Compare what happened to North America's whooping crane to the recovery of the Eastern Population of sandhill cranes. Because of its sensitive nature, specialized ecology and particular vulnerability to human presence and the alteration of habitat, two countries have poured untold resources into whooping crane recovery over the decades. And the battle to safe-guard this species is far from over. Everyday something new is being learned that threatens the survival of this species. Greater Sandhill cranes, on the other hand, provide a different story, one that we can also learn lessons from.
Two fortuitous changes came together to halt the decline of this population--an end to hunting sandhill cranes and the conservation of wetlands. The rest of the sandhill crane recovery story belongs to the species itself. Sandhill cranes are a resilient and adaptive species, a characteristic that was not known about them until the population began to recover. What else can we learn?

We can now see and hear these magnificent birds in the east once again, when for decades they were silent. Many states and provinces are enjoying newly developing breeding populations for the first time in recorded history. Why would we even consider hunting them now when there is so much yet to gain by watching their natural recovery?

Related Links:

Julie Zickefoose's blog post on 10,000 Birds:  The Nonessential Whooping Crane

The Kentucky Coalition for Sandhill Cranes.  Please send letters to all of the members of Kentucky's Commission.

A special thank you to Charlie Corbeil for permission to post his beautiful images.  Please visit his gallery at Charlie Corbeil Photography

Related posts on this blog:
Kentucky Sandhill Crane Hunt Proposal--Act Now!
A New Plan for Eastern Sandhill Cranes
A Tribute to Sandhill Cranes in Tennessee
Greater Sandhill Cranes--An Intimate View of Family Life
Sandhill Crane Hunting in Tennessee?  Multiple Factors say, No!

Thursday, March 17, 2011

Raptor Walk-About at Seven Islands Wildlife Refuge

Raptors.  I love them.  Not only their grace and beauty, but the incredible stories that surround their lives.  Birds of prey not only survive on their instincts but they must learn to hunt during their fledgling year through trial and error.  And that is only one of many fascinating details that make learning about birds of prey so intriguing.  
If you are in the Knoxville area on Saturday March 19th, you have a unique opportunity to not only see raptors in their natural habitat but listen to Stephen Lyn Bales, master story-teller and naturalist from Ijams nature center, as he interprets their behavior during a Walk-About program at Seven Islands Wildlife Refuge.

Bales, a nature interpreter with Ijams Nature Center and author of two books, is also the coordinator of Knoxville's county wide Walk-Abouts sponsored by Ijams Nature Center and designed to help people get better acquainted with the nature that can be enjoyed in our city and county parks.   The possibilities for raptor species include American kestrels, wintering northern harriers, ospreys just returning from migration, bald eagles and nesting red-tailed and red-shouldered hawks.   
The program begins at 3:00 pm on Saturday and is free for Ijams members, $5 for non members.  Call 577-4717, ex 10 to register, since group size is limited.  Seven Islands Wildlife Refuge is located on the eastern edge of Knox County bordering the French Broad River.  Directions can be found at the Seven Islands Wildlife Refuge website.  I will be there.  Seven Islands Wildlife Refuge is one of my favorite places to visit for both its avian wildlife and beautiful grassland wildflowers.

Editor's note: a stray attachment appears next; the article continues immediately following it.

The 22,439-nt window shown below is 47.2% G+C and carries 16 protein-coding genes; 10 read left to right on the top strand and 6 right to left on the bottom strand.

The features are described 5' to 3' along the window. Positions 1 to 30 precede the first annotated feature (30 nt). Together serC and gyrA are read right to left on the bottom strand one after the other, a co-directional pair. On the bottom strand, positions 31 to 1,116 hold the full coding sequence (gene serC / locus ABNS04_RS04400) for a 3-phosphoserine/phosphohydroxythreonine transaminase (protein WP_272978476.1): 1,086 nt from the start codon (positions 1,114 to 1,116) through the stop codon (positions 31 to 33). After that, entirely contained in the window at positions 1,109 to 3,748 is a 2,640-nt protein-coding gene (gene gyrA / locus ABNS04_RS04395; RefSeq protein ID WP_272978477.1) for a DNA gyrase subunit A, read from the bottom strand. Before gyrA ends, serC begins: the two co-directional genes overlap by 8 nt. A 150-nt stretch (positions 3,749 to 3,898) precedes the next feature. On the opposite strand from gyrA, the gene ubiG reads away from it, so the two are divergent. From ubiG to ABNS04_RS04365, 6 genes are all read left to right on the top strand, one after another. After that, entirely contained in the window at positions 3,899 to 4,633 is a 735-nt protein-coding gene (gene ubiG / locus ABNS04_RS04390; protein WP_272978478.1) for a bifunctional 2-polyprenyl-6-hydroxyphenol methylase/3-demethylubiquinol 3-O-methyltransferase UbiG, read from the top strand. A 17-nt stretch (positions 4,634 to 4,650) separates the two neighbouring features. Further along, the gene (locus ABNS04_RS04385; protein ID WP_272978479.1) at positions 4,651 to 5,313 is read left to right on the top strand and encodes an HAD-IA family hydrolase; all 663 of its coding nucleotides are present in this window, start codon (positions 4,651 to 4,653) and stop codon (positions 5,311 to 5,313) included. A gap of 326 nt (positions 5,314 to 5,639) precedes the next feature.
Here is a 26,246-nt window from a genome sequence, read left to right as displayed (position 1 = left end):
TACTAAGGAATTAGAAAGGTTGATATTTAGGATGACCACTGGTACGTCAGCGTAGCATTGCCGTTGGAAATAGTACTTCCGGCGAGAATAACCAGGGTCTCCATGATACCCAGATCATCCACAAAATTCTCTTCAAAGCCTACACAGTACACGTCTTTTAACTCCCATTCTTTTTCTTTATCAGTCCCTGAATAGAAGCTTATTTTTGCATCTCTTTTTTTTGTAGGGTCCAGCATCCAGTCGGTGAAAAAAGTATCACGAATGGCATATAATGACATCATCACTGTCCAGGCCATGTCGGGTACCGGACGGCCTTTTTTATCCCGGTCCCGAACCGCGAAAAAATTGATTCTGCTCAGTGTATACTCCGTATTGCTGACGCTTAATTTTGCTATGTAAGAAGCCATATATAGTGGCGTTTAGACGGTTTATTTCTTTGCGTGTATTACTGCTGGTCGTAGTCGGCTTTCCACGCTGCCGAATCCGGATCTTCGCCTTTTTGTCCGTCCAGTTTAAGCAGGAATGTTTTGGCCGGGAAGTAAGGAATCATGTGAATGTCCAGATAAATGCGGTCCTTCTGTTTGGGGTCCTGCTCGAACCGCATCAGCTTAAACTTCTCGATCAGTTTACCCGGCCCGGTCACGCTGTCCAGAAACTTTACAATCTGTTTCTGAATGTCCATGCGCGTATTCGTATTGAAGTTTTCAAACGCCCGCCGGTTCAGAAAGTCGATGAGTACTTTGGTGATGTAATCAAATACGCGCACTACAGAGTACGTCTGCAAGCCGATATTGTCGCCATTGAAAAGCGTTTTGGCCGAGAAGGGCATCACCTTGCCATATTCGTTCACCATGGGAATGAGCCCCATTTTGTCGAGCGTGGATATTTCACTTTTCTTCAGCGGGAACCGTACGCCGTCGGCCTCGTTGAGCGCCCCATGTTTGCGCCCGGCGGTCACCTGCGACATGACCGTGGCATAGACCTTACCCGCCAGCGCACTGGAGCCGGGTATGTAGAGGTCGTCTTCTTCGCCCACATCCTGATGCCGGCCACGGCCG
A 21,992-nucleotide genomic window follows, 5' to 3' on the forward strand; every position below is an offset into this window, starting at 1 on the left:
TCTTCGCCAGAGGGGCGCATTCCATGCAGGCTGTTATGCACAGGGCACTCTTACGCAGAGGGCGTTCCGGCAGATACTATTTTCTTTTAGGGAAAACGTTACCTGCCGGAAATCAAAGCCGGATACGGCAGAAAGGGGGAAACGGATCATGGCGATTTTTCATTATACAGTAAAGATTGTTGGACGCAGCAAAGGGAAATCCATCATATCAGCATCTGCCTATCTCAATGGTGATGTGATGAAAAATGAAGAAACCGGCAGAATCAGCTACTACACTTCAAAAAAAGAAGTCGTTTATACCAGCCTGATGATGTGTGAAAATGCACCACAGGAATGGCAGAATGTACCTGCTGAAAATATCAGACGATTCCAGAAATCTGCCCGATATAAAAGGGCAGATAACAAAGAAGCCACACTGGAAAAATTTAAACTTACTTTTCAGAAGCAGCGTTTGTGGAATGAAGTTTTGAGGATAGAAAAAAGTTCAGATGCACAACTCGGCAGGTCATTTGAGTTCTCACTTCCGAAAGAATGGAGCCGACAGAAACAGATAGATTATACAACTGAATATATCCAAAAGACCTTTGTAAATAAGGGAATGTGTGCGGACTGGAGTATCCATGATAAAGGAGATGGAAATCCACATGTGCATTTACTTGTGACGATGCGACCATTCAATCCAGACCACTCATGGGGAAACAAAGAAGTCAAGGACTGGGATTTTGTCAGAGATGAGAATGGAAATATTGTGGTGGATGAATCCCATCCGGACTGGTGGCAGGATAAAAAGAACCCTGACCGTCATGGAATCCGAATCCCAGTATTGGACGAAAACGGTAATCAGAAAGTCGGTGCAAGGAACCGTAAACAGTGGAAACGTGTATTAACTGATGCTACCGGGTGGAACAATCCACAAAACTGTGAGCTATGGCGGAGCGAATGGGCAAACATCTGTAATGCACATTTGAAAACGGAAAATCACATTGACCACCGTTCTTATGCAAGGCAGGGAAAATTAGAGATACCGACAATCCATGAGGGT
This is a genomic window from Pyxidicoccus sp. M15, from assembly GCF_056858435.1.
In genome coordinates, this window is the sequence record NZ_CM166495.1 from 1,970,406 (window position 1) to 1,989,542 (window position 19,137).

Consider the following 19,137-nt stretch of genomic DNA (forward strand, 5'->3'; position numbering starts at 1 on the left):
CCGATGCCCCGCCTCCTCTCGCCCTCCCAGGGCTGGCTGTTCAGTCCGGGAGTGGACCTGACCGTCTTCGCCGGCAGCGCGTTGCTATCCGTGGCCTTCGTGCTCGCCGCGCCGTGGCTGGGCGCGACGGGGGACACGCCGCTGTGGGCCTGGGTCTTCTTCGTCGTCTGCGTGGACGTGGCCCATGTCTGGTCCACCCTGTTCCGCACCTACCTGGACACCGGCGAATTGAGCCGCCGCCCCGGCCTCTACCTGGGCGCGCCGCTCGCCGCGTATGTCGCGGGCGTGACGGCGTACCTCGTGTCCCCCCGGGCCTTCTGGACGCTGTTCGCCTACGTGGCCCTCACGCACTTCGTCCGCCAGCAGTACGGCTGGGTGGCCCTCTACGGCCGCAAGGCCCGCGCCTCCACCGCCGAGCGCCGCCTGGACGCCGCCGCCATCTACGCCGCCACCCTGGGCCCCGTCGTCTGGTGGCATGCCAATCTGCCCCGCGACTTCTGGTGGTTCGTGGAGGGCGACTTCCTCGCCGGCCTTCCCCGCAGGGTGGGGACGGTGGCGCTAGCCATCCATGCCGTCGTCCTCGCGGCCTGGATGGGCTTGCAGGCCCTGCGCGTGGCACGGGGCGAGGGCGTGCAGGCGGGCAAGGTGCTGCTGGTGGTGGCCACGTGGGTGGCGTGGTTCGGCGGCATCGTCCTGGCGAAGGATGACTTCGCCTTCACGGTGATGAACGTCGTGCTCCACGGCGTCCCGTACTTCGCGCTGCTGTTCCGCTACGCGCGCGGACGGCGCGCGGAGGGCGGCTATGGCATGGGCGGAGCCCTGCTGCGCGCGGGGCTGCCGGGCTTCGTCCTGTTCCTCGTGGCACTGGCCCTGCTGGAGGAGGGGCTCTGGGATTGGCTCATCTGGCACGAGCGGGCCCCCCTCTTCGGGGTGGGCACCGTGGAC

Links and Resources:
Top image:  Red-tailed hawk; second:  Stephen Lyn Bales holding a non-releasable Red-tailed hawk at Ijams Nature Center.

More information about Seven Islands Wildlife Refuge in this blog:  TN Conservationist and Bird Banding

Visit Stephen Lyn Bales at Nature Calling.  There you will also find information about his books, Natural Histories--Stories of the Tennessee Valley, and Ghost Birds.

Other links you may enjoy:  Ijams Nature Center and Seven Islands Wildlife Refuge

Monday, March 14, 2011

Kentucky Sandhill Crane Hunt Proposal---Act Now!

Kentucky has initiated a proposal to hunt sandhill cranes that will be voted on by the Kentucky Wildlife Resources Commission this spring.  If passed, the hunting of sandhill cranes could start as soon as December of 2011.  
Unfinished sandhill crane watercolor by Vickie Henderson

If you responded to Tennessee's proposal, pull out your letter to the Tennessee Commissioners and send a similar letter to Kentucky Commissioners.  This is the same Eastern population of sandhill cranes that we protected from the Tennessee hunt proposal earlier this year.  The issues are the same!

Below I've included email addresses for two Kentucky Commissioners.  A link with contact information for all the commissioners is found at the end of the post, including phone numbers.

Commissioner Jon Gassett

Commissioner Stuart Ray

I am also including my letter here.  Feel free to use any of the points I've included in your letter.  Act now!

March 14, 2011

Commissioner Jon Gassett
Kentucky Department of Fish and Wildlife Resources
#1 Sportsman’s Lane 
Frankfort, Kentucky 40601

As a writer, artist, and naturalist with a ten-year history of supporting crane conservation, I am writing to ask the Kentucky Wildlife Resources Commission to deny the proposed sandhill crane hunt in Kentucky.   

As you know, earlier this year the Tennessee Wildlife Resources Commission deferred the hunting of sandhill cranes in Tennessee for another two years.  One important reason is the wide discrepancy in mid-winter count survey numbers—in Tennessee those figures were 48,000 counted in 2010 versus only 12,000 counted in 2011. 

Unlike the sandhill cranes in other parts of the country, the Eastern Population of Greater Sandhill cranes is a separate and distinct population that has slowly recovered from near extirpation in the past 70 years.  According to the authors of the Mississippi and Atlantic Flyway Council’s joint management plan, there are many problems with the current survey count methods and further studies are needed. 

Additionally, sandhill cranes reproduce very slowly.  They reach breeding maturity at four to seven years of age, produce only one chick per nesting season, and only one in three offspring survive to fledging age.  This slow reproduction rate is unlike any other avian game species currently hunted.  Additionally, there have been no studies of the occurrence of fledgling offspring on wintering grounds.